steak at the gilbert scott restaurant st pancras renaissance

birthday dinner at the gilbert scott restaurant st pancras
Our stay was mostly about generalized chilling…we sat and laid around a lot, and drank a lot of wine and champagne (birthday!), and hung out in the pool, and I took two bubble baths, which was quite a feat for one overnight stay, but I really miss having a bath! Also they set up a little “bath ritual” for us that included bathtub snacks, a bottle of Veuve, and a golden rubber ducky so I basically had to.

bath ritual st pancras renaissance

In the morning we had breakfast in The Booking Office, which is part of the hotel, but open to the public (and any London-based folk, you should go to it as quick as you possibly can, particularly if you’re taking the Eurostar anytime soon). They had the most amazing buffet, with basically the best version of everything you could want for breakfast. And you got to eat it in a room that looks like this. If you didn’t guess already by the name, this is the actual former booking office of St Pancras railway station, and the bar and buffet is built up against the former booking tills.

the booking office brunch st pancras renaissance

breakfast bar booking office london


After one last round in the steam room, followed by a swim, we eventually checked out. But we couldn’t bring ourselves to leave just yet, so we whiled away our afternoon drinking cocktails and reading in the Booking Office for another few hours.

drinks at the booking office st pancras

But eventually we had to say farewell to our short-lived life of luxury and go pick up our fluffy monster and eat a takeaway curry with Jon’s parents to carry on the birthday celebrations. Our little flat never felt so small (but I don’t mind, I promise!). We don’t have any more fancy luxury holidays in our near future, and on our train home we took this picture – I feel like our faces make us look like two people who feel like they’ve really accomplished something. Ha! See also: awkward hand clasp. We are INCREDIBLY photogenic.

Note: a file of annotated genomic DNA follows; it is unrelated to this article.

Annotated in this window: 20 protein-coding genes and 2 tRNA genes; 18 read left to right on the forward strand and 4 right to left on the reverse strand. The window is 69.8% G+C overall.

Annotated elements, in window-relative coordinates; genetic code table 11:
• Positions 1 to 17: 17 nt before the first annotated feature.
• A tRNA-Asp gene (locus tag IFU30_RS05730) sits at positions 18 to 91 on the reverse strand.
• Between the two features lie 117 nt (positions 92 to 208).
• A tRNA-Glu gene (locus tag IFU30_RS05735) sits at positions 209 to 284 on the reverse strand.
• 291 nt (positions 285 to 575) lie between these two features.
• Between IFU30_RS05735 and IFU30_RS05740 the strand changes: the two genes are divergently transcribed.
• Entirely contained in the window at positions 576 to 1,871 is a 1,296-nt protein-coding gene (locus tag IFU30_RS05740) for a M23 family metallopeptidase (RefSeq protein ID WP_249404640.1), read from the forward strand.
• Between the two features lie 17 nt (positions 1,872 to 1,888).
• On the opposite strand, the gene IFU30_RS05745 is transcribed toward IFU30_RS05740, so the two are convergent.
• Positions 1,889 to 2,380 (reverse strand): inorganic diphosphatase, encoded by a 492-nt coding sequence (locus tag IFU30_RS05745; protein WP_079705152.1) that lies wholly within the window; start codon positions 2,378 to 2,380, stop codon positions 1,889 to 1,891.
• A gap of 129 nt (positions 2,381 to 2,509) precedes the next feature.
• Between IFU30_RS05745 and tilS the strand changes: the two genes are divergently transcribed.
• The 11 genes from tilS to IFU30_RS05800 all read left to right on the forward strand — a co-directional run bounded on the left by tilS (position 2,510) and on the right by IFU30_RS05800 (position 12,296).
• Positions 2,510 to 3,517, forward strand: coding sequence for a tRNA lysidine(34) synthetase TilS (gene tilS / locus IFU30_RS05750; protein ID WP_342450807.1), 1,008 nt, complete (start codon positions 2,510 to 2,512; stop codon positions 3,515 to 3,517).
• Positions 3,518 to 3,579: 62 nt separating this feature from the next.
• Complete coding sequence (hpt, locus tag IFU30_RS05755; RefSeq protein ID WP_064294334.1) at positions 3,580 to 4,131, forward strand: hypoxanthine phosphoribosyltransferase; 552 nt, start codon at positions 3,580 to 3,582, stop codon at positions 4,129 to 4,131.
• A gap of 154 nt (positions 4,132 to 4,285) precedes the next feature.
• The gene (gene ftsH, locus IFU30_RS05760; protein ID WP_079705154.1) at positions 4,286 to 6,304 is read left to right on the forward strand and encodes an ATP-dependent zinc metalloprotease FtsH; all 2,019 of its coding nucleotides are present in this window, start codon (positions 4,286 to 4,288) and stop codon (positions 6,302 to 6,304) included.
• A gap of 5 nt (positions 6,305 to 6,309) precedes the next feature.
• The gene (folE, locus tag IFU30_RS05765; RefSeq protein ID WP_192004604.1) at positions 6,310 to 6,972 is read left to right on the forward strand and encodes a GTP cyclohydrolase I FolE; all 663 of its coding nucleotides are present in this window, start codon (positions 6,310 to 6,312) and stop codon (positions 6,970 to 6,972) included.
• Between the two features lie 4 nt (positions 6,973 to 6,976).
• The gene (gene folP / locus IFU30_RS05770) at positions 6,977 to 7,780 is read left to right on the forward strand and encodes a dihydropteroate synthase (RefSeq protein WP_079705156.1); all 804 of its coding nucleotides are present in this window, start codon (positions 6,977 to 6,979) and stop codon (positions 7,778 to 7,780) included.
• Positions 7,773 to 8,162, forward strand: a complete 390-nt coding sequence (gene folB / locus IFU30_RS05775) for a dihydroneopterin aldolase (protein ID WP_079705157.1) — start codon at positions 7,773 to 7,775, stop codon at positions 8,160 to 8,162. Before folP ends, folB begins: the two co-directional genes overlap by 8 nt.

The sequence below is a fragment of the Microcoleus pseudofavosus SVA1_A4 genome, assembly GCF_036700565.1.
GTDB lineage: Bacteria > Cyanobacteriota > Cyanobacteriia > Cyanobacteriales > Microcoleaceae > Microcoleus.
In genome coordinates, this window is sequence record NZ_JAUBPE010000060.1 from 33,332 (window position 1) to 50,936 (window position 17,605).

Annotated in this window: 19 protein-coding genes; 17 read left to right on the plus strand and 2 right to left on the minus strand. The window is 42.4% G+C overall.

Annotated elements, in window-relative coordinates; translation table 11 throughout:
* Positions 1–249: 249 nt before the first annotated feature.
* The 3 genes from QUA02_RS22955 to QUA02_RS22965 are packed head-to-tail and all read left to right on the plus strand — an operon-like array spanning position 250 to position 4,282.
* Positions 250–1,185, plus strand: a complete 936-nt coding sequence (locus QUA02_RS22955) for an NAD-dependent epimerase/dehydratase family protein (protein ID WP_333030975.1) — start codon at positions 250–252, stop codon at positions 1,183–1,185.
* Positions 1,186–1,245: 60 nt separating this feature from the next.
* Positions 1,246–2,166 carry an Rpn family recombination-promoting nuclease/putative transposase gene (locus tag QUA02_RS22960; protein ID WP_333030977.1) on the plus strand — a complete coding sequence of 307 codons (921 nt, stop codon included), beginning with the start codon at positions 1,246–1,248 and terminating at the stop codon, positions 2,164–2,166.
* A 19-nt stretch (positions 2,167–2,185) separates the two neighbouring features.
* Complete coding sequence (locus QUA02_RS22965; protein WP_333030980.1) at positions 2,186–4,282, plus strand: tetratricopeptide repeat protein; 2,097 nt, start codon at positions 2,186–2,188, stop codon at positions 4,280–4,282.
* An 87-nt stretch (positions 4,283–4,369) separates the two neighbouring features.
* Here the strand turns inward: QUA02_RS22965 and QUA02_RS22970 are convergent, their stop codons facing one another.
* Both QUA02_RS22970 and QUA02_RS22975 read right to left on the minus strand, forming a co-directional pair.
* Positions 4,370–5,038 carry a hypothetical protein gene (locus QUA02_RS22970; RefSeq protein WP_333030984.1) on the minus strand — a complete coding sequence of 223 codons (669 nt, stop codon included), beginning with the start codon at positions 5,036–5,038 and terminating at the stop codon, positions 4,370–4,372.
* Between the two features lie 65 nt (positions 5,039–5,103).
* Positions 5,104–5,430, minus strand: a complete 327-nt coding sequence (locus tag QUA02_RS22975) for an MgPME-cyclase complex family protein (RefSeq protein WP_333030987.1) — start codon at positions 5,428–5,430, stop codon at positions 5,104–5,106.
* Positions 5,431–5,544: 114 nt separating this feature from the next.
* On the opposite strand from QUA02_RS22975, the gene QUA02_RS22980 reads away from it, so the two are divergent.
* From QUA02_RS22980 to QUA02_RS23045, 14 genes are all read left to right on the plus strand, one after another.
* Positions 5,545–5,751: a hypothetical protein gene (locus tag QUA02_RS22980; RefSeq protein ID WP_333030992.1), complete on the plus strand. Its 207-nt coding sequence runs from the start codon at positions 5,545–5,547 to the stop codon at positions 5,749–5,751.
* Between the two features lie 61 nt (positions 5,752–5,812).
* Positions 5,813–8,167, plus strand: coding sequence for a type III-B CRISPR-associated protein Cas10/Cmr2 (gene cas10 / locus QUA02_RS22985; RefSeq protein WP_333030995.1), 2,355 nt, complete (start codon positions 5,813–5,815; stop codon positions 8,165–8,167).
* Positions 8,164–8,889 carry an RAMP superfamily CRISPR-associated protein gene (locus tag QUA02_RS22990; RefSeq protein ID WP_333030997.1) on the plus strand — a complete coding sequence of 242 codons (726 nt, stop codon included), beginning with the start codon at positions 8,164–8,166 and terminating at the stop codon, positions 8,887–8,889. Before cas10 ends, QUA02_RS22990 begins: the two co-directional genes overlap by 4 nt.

success jon and ashley

And one final thing – people live in the hotel year round! The whole top level is luxury flats. Can you even imagine?? Here’s an article with a fella that lives in one of them. Swoon. Also, no surprise, he’s a banker.

If you’d like to read more about the building, or book a guided tour, you can do that here. I may have to go back for the guided tour!


Touring London’s Parliament Building

If you are the type who could spend hours on any dreary rainy day wandering through Medieval artifacts in someone’s old drafty manor house, amused by ancient oil paintings and threadbare furniture, than you are my kind of person. Keep that in mind when I tell you that Jon and I splurged on the £18 fee on Saturday and took a guided audio tour of Parliament in London (also known as Westminster Palace, as it used to be a palace, which I did not know). On occasion when we tour these sorts of places I am a little underwhelmed. Having grown up on Disney movies and other fairy tales, manors and castles always seemed to be huge in my mind, and in real life most aren’t, and in fact are quite small compared to their American/New World counterparts. England is cozy! But Westminster Palace, and in particular the Great Hall, is huge and mesmerizing. Most of the building you aren’t allowed to take photographs in, but I don’t mind-more time for gaping with my eye holes. And after an hour or two of wandering around the seat of this nation’s government, Jon and I went shopping for awesome Japanese clothes (helloooo Uniqlo) then scored seats on a cushy couch for wine drinking at one of our favorite pubs in SoHo.